The Science Journal of the American Association for Respiratory Care

2002 OPEN FORUM Abstracts

EVALUATION OF THE ACCURACY OF THE SPIROPROª HANDHELD SPIROMETER.

White K RPFT, Kurokawa N RRT and McCarthy K RCPT. Pulmonary Function Laboratory, Cleveland Clinic Foundation, 9500 Euclid Ave., Cleveland, OH 44195

Background: We undertook this study to compare the accuracy of the portable Jaeger SpiroPro? differential pressure transducer/pneumotach spirometer with our larger laboratory-based spirometers.

Methods: We obtained a total of twenty sets of spirometry sessions (minimum 3 efforts/session) on both the Jaeger SpiroPro? and the Jaeger Masterscreen PFT/Body?(both instruments from Viasys Healthcare, Yorba Linda, CA) from six normal subjects experienced in performing spirometry tests (five female, one male, ages: 40 to 56). The sequence of instruments used in each session was varied randomly. Repeat sessions were obtained on different days and the instrument order was again varied in a random fashion. Comparisons of the standard spirometry indexes forced vital capacity (FVC), forced expiratory volume in one second (FEV1), peak expiratory flow rate (PEF) and mid-expiratory flow rate (FEF25-75%) were made. The largest FVC and FEV1 from each instrument-session were compared. The PEF and FEF25-75% from the instrument-session effort that had the best-sum of FVC and FEV1 were compared. Test subjects and those administering the test were not blinded as to which instrument was being used.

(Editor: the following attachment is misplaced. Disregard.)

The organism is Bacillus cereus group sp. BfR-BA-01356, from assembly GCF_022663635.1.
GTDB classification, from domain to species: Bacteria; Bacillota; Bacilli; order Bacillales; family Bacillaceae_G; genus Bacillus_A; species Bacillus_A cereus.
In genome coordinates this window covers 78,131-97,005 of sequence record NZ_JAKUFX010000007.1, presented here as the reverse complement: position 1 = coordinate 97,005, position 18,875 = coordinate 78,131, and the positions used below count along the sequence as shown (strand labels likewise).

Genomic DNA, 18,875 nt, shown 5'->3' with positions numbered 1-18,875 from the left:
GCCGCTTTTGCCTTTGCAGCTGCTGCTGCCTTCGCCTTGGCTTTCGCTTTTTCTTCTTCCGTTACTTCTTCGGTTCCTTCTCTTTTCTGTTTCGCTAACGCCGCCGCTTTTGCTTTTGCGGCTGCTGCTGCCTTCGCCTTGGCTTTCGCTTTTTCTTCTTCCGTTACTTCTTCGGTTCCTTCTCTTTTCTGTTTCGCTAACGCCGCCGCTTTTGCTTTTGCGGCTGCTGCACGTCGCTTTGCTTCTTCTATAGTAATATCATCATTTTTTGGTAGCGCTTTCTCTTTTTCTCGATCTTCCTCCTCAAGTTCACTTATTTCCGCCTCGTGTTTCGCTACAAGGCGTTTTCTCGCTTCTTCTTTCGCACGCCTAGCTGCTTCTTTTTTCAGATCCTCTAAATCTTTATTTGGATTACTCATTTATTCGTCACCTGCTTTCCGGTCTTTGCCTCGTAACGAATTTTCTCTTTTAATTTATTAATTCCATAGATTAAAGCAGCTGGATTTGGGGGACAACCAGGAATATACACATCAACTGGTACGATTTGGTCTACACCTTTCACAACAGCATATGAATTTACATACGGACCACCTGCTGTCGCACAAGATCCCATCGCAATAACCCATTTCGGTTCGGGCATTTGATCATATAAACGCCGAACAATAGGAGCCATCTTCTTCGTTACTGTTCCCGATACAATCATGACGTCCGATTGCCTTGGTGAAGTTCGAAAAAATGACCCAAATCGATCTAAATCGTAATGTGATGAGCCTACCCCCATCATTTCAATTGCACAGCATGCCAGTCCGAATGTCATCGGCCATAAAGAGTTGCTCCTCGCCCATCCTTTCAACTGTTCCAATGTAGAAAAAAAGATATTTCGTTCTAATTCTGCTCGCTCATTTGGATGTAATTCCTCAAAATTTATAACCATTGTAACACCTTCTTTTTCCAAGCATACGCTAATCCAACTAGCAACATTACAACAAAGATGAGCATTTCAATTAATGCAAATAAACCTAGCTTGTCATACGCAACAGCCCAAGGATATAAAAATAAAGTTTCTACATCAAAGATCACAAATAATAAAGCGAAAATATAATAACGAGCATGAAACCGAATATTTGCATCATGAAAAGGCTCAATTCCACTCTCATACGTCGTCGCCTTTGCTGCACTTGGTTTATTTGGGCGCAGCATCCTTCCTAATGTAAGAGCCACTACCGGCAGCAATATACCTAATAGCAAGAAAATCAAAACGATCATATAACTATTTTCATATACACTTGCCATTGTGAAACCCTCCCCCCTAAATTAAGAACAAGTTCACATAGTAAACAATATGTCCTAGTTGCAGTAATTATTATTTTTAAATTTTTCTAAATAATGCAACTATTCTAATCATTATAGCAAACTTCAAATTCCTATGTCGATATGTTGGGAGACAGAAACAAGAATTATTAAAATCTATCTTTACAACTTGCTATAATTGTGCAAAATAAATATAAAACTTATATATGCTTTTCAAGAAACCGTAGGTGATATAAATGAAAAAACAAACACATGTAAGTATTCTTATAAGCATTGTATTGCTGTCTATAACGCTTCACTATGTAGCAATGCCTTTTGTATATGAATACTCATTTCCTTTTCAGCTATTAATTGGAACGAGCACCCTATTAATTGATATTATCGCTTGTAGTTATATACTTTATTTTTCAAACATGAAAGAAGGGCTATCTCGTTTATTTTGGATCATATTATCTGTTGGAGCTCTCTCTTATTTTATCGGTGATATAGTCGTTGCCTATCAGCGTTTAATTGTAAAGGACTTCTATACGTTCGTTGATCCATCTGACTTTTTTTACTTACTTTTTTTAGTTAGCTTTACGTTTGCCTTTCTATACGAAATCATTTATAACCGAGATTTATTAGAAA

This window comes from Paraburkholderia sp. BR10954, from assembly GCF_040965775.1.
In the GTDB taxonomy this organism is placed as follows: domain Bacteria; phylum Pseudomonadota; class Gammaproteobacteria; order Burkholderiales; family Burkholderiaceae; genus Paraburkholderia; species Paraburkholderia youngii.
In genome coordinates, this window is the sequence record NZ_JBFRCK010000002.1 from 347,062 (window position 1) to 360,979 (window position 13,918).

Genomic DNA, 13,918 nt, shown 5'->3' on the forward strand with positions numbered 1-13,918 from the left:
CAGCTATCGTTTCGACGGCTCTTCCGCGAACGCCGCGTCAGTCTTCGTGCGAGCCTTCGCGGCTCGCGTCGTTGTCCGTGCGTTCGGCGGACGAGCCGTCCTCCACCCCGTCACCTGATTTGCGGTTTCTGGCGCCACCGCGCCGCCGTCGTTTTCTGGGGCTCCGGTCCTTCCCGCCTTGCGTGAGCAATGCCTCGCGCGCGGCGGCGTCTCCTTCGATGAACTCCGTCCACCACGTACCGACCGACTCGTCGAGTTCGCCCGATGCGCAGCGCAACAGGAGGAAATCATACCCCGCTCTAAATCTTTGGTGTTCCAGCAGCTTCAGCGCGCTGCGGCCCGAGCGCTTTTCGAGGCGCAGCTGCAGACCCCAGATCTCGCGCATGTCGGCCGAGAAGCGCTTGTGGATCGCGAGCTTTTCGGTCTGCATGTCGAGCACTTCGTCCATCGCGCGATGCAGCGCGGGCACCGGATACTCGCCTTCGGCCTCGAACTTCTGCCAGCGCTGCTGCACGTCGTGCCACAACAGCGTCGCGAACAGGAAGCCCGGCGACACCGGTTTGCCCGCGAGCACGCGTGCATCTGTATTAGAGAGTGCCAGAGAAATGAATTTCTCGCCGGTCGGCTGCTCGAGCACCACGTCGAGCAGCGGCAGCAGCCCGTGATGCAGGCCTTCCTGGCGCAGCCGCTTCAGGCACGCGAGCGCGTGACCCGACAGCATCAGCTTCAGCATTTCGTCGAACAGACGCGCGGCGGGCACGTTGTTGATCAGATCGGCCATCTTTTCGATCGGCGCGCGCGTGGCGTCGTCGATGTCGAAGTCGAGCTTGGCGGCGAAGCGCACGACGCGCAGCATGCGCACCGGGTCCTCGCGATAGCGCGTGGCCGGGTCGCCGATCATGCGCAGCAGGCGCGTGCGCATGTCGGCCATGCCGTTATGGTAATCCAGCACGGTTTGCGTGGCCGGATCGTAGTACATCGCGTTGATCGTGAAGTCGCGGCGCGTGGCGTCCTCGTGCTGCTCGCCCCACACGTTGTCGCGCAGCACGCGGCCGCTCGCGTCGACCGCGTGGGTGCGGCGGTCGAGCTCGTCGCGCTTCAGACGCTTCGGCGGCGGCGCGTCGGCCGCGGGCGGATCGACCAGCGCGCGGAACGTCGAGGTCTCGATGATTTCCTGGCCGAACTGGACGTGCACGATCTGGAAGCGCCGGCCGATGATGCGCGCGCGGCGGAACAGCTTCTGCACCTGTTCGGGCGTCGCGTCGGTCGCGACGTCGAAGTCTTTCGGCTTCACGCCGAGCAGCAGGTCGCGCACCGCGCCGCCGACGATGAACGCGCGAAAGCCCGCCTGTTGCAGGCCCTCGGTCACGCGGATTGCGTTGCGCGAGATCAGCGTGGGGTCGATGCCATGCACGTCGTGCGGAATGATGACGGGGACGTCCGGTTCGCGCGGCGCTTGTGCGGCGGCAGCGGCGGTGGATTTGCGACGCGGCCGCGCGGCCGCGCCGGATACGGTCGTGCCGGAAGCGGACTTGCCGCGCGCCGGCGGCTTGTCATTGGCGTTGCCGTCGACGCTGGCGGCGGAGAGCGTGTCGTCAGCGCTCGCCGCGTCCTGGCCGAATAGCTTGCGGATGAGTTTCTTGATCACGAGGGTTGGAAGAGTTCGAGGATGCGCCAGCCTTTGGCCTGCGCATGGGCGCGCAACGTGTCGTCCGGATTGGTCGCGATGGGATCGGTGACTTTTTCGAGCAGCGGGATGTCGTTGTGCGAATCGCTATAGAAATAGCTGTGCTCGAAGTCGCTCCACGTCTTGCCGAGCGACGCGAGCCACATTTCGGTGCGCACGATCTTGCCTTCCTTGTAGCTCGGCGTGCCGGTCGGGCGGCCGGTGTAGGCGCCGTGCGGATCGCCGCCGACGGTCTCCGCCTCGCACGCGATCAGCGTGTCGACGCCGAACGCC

Results: Seventeen of twenty (85%) of the largest FVCs and all (100%) of the largest FEV1s from each instrument at each session agreed within 0.2L. The mean results and differences (±SD) for the 20 sets of measurements are shown in the following table. Student?s t-test was used when there was normal distribution of the data, otherwise the Mann-Whitney rank sum test was used to detect statistically significant differences.

Parameter SpiroPro Masterscreen Mean Difference (SD) P value (statistical test)
FVC (L) 3.58 (±0.68) 3.48 (±0.67) 0.10 (±0.14) 0.34 (Mann-Whitney Rank Sum)
FEV1 (L) 2.94 (±0.54) 2.87 (±0.51) 0.07 (±0.08) 0.40 (Mann-Whitney Rank Sum)
PEF (LPS) 8.8 (±1.4) 8.7 (±1.5) 0.1 (±0.3) 0.54 (Mann-Whitney Rank Sum)
FEF25-75% (LPS) 2.61 (±0.58) 2.61 (±0.52) 0.24 (±0.34) 0.17 (Student’s t-test)

Experience: The SpiroPro unit is a very portable spirometer that uses disposable flow sensors. The system can download results to our main PFT database. The user interface is moderately easy to use. During testing, the unit displays a flow-volume curve but it is difficult to determine when the patient has achieved end-of-test criteria, the most common problem in spirometry testing. We recommend a digital display of flow (mL per second) be added to aid in determining when to end the collection.

Conclusions: No statistically or clinically significant difference was found for any parameter we evaluated. This study demonstrated acceptable agreement between the portable hand-held SpiroPro? spirometer and the larger MasterScreen PFT/Body unit, suggesting that results from these units can be used interchangeably. However, because the evaluations were conducted on normal subjects, further evaluation with subjects having low volumes and flows is warranted.

OF-02-038

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